Walking Washington women


Chivalry is not dead. It has moved to Washington and the medieval knight errant has become a walker, someone who is a chaperone for Washington DC’s political wives. But walking is not all such a person has to do. He has to be witty. He has to be gossipy and he has to be straight out of a Dominic Dunne book. His world survives on gossip. And crashes when he is occasionally alone at night and has to dispense with his hair piece and is alone and without the chatter of his female companions.

Says Roger Ebert, “The Walker is the third of Paul Schrader’s ‘man in a room’ films, after American Gigolo (1980) and Light Sleeper (1992), which starred Dafoe as an upscale drug dealer who tries to get one of his clients off drugs. All three movies involve employment by wealthy older women.”

Adds Kathleen C Fennessy, “If his third entry lacks the cheap thrills of its predecessors — the airbrushed glamour of the former and noir atmospherics of the latter — it’s still a compelling character study. Cast against type, but rising above it, Woody Harrelson plays openly gay Carter Page III. Like Richard Gere’s Armani-clad escort, Carter is always dressed to the nines — and ready with a cutting quip. Instead of servicing female clients, the Southern senator’s son serves as a ‘walker’, inspired by Nancy Reagan associate Jerry Zipkin. Carter’s coterie includes Lynn (Kristin Scott Thomas), Natalie (Lauren Bacall), and Abigail (Lily Tomlin). When Lynn’s lobbyist lover turns up dead, Carter’s carefully constructed world comes crashing down. Out of loyalty, he reports the murder (though Lynn found the body), but because Carter also has ties to the victim, the authorities make him their prime suspect. With the help of sometime lover Emek (Run Lola Run’s Moritz Bleibtreu), he sets out to restore his reputation. Though the literate dialogue is up to Schrader’s high standards, the director slackens the pace just when he should be ratcheting up the tension. Still, few filmmakers know how to make the truism ‘To thine own self be true’ seem less trite. Unfortunately for Carter, he has to learn that lesson the hard way.”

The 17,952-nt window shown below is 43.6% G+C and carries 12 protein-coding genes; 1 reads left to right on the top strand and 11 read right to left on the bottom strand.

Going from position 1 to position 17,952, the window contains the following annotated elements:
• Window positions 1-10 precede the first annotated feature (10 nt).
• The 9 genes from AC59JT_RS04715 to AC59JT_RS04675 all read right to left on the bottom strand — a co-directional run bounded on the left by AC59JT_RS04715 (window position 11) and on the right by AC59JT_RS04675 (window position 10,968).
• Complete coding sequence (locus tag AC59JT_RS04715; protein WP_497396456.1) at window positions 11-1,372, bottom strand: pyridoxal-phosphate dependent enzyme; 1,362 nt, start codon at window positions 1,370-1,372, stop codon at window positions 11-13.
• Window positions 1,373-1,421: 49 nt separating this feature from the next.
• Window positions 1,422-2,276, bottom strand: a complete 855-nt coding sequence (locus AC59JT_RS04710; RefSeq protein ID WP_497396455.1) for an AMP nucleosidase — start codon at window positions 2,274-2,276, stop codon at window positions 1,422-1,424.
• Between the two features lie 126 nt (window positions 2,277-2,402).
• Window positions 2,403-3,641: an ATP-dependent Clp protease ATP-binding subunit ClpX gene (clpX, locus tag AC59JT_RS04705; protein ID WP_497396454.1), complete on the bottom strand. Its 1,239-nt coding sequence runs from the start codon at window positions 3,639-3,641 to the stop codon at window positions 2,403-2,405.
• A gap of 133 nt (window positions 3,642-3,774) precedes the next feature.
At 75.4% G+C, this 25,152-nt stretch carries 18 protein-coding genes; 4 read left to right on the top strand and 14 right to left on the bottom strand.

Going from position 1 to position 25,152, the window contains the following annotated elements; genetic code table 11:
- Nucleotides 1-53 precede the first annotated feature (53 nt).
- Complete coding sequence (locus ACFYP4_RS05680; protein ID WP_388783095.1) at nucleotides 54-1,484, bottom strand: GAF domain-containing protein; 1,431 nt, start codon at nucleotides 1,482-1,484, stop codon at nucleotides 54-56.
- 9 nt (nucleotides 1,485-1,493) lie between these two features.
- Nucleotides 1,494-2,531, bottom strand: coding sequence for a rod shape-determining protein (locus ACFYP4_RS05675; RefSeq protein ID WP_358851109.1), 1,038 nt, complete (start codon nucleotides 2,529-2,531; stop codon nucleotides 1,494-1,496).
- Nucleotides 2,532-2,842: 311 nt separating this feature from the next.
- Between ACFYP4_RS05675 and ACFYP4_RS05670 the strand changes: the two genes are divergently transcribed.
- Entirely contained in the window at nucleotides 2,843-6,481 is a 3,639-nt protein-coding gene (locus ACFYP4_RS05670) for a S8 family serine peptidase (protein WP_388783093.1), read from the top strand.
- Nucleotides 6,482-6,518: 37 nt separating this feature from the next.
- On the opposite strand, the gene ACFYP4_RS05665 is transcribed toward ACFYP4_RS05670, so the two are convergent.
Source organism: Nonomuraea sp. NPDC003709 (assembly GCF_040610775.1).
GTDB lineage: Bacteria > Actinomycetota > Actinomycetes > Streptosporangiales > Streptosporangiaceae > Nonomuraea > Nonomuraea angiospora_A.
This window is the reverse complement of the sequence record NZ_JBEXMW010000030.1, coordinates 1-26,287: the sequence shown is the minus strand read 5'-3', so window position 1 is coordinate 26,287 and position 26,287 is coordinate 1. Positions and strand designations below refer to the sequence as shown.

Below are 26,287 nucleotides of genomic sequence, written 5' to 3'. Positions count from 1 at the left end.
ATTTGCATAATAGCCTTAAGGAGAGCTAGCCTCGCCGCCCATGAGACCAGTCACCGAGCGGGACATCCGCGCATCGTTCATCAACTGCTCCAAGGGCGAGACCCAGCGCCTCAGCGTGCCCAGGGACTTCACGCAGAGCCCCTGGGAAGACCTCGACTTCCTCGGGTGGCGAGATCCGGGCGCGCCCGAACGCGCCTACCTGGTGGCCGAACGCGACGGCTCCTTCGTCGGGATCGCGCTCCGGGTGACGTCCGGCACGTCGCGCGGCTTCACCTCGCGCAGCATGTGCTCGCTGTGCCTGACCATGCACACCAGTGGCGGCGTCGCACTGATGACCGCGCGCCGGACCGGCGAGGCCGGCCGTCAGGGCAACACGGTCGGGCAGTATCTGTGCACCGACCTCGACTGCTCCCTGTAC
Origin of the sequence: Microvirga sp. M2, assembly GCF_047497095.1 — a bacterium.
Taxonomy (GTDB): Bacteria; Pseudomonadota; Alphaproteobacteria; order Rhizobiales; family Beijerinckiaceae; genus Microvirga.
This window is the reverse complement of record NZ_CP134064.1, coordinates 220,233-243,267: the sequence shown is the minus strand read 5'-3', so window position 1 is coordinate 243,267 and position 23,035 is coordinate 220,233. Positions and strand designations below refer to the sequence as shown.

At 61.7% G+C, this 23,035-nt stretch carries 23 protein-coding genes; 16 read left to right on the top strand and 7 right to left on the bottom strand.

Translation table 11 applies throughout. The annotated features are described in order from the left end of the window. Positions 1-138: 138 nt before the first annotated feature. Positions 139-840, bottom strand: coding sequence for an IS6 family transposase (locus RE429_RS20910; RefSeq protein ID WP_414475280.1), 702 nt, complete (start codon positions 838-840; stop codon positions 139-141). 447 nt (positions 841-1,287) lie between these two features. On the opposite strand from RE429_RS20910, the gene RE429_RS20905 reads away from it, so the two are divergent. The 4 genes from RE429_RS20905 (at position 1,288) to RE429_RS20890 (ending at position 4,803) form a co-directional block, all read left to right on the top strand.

Writes Leslie Felperin, “Nancy Reagan and Betsy Bloomingdale among others with Carter held weekly canasta games at the height of his popularity where he and select femme friends would swap gossip.

“Action opens at just such a canasta game in a private DC hotel room where Carter entertains his inner circle. As opening shot dialogue suggests convincingly that although these ladies may spend most of their time lunching, their husbands didn’t marry them for their looks alone. They’re the politically savvy handmaidens of the elite who help stage-manage their husbands’ careers, and Carter is their court jester.

“He’s closest to Lynn, whom he even once made a play for way back before coming out of the closet. They’re such old friends now that he acts as lookout and alibi for her when she pays weekly visits to her lover, lobbyist Robbie Kononsberg (Steven Hartley).

But one day, she comes back from Robbie’s condo and tells Carter she found her lover stabbed to death. In order to protect Lynn and her senator husband Larry (Willem Dafoe) from impertinent questions, Carter offers to report the crime himself to the police. And the shutters come down on Carter.”

Concludes Philip Kemp, “The opening scene, with Page and the three grande dames relishing their bitchery, promises all the heartless repartee of a Restoration comedy. And we get it along with Carter’s wounds and our own discomfort.”